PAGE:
Let’s do brunch in… Florence

Georgette Jupe is, as her blog says, a Girl in Florence. She’s also the girl who led us to our awesome Notte Bianca experience in Florence, by supplying the only English itinerary I could find online.

An American who’s been living in Florence since 2007, Georgette has a self-diagnosed obsession with food (as I would, if I lived in Italy!), making her a great fit for a guest post about, well, food. I like her blog’s local, not-your-typical-expat approach to everyday life in Florence: its food, wine, culture, humor, language and more. It’s a fun read, and a great resource for anyone Florence-bound—both travelers and immigrants (I won’t say tourists and expats!) alike.

So what does this Girl in Florence have to say about brunch in Florence?

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Florence eats: on & off the tourist trail

My most memorable meals in Florence were in two very different restaurants. One was a huge, wildly popular restaurant in tourist central; the other was a neighborhood hole-in-the-wall that we wouldn’t have discovered if it hadn’t been just a few doors down from our apartment. What they had in common was simply great food.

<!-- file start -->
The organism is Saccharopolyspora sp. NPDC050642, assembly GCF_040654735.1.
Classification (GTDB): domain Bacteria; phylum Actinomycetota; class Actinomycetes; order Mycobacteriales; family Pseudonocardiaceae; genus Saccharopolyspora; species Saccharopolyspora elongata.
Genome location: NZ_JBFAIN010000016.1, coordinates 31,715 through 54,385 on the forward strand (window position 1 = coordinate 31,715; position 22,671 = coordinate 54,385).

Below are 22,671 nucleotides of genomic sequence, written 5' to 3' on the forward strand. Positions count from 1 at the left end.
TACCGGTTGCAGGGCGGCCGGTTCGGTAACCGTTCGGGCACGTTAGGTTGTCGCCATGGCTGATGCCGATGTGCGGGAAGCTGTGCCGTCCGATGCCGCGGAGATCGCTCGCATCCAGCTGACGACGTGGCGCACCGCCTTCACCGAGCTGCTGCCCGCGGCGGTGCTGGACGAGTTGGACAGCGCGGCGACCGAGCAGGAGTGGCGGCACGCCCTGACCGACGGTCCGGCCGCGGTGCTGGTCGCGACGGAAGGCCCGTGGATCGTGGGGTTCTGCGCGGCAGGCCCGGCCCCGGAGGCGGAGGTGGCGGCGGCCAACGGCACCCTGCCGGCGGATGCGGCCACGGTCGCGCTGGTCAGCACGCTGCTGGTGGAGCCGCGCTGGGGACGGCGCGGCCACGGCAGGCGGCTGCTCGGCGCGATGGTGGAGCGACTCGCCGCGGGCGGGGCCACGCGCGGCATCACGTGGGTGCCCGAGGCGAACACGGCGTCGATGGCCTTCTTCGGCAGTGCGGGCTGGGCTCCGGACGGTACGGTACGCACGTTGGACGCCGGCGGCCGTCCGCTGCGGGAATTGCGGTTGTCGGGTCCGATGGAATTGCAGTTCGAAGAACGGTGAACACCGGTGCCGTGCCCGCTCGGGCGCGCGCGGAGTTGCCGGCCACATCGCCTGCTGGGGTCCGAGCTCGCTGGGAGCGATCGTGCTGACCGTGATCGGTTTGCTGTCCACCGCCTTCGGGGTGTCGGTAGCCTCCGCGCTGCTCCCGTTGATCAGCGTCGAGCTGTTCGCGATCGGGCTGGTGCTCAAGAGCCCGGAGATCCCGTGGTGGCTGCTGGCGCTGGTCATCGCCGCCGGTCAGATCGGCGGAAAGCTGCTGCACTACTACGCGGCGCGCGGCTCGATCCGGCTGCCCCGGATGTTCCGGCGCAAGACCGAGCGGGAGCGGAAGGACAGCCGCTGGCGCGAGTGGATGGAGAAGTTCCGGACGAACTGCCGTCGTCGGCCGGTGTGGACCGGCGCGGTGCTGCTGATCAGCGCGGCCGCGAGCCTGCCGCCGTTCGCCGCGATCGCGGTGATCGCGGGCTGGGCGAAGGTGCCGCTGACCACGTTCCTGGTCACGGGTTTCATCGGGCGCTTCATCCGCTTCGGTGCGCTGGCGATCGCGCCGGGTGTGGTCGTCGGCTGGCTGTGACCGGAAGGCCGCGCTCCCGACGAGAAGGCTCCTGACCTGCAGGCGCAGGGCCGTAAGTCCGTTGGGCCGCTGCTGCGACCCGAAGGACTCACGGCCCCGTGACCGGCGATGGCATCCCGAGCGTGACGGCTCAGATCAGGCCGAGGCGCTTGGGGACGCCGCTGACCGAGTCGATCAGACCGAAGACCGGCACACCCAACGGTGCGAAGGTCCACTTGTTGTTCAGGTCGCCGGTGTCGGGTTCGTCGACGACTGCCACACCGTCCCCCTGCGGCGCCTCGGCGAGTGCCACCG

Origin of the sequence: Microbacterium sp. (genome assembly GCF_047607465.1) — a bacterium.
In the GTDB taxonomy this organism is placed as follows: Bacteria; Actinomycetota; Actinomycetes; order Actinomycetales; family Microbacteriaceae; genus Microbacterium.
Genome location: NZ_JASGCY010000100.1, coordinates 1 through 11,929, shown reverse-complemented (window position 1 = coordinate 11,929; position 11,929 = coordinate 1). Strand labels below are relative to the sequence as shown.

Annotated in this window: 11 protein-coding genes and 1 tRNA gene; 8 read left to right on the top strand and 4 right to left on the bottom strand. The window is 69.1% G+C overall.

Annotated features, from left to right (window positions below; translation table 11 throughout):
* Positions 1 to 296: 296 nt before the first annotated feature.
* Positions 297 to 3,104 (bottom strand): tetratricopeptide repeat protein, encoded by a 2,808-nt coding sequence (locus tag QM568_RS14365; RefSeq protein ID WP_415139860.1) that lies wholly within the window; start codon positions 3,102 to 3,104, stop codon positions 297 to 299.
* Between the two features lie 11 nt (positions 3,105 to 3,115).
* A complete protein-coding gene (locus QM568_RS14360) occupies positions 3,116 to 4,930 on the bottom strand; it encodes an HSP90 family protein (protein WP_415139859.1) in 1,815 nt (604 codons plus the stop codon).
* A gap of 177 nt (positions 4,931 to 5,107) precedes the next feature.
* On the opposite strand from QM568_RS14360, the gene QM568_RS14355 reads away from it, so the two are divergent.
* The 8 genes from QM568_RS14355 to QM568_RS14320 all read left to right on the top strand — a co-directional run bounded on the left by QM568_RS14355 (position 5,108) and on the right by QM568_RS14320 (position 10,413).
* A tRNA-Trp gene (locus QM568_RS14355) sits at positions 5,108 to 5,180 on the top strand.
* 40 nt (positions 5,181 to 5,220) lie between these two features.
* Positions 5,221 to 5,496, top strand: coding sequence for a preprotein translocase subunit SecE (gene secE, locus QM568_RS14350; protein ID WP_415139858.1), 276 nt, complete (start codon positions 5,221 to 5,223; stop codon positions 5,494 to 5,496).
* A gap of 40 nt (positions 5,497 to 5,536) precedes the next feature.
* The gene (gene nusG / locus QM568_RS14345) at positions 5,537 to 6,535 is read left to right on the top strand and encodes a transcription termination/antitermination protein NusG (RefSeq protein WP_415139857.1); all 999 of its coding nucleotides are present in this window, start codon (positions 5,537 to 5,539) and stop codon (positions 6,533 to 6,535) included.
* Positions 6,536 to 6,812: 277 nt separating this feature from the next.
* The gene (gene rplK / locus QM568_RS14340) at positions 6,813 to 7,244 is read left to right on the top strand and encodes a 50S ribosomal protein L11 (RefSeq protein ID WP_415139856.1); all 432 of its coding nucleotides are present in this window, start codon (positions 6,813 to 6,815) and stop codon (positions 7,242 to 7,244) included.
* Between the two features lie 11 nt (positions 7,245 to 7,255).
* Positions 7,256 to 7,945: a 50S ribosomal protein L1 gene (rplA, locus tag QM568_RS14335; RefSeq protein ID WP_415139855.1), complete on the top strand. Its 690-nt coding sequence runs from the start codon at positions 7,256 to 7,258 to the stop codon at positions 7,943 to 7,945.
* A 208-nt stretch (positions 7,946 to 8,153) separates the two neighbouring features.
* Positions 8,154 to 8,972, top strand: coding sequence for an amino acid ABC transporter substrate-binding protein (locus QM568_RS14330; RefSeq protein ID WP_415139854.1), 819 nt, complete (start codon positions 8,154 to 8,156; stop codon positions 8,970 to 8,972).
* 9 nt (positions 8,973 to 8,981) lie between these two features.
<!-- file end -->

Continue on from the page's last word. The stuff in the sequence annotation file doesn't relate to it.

A short walk from the big tourist draws of the Uffizi Gallery and Ponte Vecchio, Il Latini is written up in all the major travel guides for its fun, family-friendly atmosphere and famous steaks. It has two seatings each evening: at 7:30pm and at 9:30pm. What I’ll remember most about Il Latini, though, was waiting amidst a throng of hungry diners outside its doors before the first seating began. I’ve never seen a crowd outside a restaurant like that. It was slightly insane.

Il Latini at the door

This is was the scene at the door: a crowd waiting to get in, the affable host keeping the chaos to a minimum with an authoritative but friendly manner, names being shouted out to gain entry, all while Signore Roberto Downey inside calmly carved up plate after plate of prosciutto and salami.

Il Latini starters

Everyone with a reservation got seated, but as walk-ins, Marlon and I waited for an hour. Still, we felt incredibly lucky just to get a table—especially when the specialty of the house was served.

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Essential Florence: 6 Sights You Shouldn’t Miss

Florence is one of the most beautiful cities I’ve ever visited. The entire city is a work of art, and completely brought the Renaissance to life for me. We stayed in a great Airbnb flat a short walk from the Centro Storico, where most of Florence’s cultural jewels are concentrated.

After just four days, I feel like I barely scratched the surface of this amazing city and wish I could’ve done more off the tourist trail. Having said that, the “tourist circuit” is deluged with visitors for a reason, and is truly worth every bit of time and money. Here’s my list of must-sees in Florence: